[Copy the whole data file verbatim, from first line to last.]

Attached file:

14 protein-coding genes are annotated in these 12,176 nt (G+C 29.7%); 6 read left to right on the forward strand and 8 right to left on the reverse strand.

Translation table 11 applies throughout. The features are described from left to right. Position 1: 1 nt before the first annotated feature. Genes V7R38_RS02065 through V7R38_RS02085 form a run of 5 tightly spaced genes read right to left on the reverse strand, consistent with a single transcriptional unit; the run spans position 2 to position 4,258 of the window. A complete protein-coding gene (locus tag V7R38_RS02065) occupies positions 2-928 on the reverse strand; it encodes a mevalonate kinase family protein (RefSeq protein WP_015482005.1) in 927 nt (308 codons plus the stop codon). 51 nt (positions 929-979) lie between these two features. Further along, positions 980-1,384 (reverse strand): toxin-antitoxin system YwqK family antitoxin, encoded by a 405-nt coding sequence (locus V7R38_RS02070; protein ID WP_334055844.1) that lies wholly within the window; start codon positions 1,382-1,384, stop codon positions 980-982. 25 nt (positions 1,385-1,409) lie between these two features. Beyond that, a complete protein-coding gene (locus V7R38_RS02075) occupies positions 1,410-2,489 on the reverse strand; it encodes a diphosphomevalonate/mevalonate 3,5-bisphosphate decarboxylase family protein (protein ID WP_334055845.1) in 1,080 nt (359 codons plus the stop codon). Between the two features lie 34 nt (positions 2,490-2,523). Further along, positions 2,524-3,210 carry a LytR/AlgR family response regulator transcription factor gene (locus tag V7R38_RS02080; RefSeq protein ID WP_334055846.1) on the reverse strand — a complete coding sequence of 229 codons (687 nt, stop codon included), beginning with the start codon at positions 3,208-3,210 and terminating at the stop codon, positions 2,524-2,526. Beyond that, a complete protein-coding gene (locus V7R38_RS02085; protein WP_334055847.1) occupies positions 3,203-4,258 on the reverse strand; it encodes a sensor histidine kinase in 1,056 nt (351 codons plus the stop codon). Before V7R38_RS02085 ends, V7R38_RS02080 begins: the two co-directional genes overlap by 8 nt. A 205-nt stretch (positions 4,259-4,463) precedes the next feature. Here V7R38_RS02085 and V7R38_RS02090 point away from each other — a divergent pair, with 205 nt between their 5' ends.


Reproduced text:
14 protein-coding genes are annotated in these 12,176 nt (G+C 29.7%); 6 read left to right on the forward strand and 8 right to left on the reverse strand.

Translation table 11 applies throughout. The features are described from left to right. Position 1: 1 nt before the first annotated feature. Genes V7R38_RS02065 through V7R38_RS02085 form a run of 5 tightly spaced genes read right to left on the reverse strand, consistent with a single transcriptional unit; the run spans position 2 to position 4,258 of the window. A complete protein-coding gene (locus tag V7R38_RS02065) occupies positions 2-928 on the reverse strand; it encodes a mevalonate kinase family protein (RefSeq protein WP_015482005.1) in 927 nt (308 codons plus the stop codon). 51 nt (positions 929-979) lie between these two features. Further along, positions 980-1,384 (reverse strand): toxin-antitoxin system YwqK family antitoxin, encoded by a 405-nt coding sequence (locus V7R38_RS02070; protein ID WP_334055844.1) that lies wholly within the window; start codon positions 1,382-1,384, stop codon positions 980-982. 25 nt (positions 1,385-1,409) lie between these two features. Beyond that, a complete protein-coding gene (locus V7R38_RS02075) occupies positions 1,410-2,489 on the reverse strand; it encodes a diphosphomevalonate/mevalonate 3,5-bisphosphate decarboxylase family protein (protein ID WP_334055845.1) in 1,080 nt (359 codons plus the stop codon). Between the two features lie 34 nt (positions 2,490-2,523). Further along, positions 2,524-3,210 carry a LytR/AlgR family response regulator transcription factor gene (locus tag V7R38_RS02080; RefSeq protein ID WP_334055846.1) on the reverse strand — a complete coding sequence of 229 codons (687 nt, stop codon included), beginning with the start codon at positions 3,208-3,210 and terminating at the stop codon, positions 2,524-2,526. Beyond that, a complete protein-coding gene (locus V7R38_RS02085; protein WP_334055847.1) occupies positions 3,203-4,258 on the reverse strand; it encodes a sensor histidine kinase in 1,056 nt (351 codons plus the stop codon). Before V7R38_RS02085 ends, V7R38_RS02080 begins: the two co-directional genes overlap by 8 nt. A 205-nt stretch (positions 4,259-4,463) precedes the next feature. Here V7R38_RS02085 and V7R38_RS02090 point away from each other — a divergent pair, with 205 nt between their 5' ends.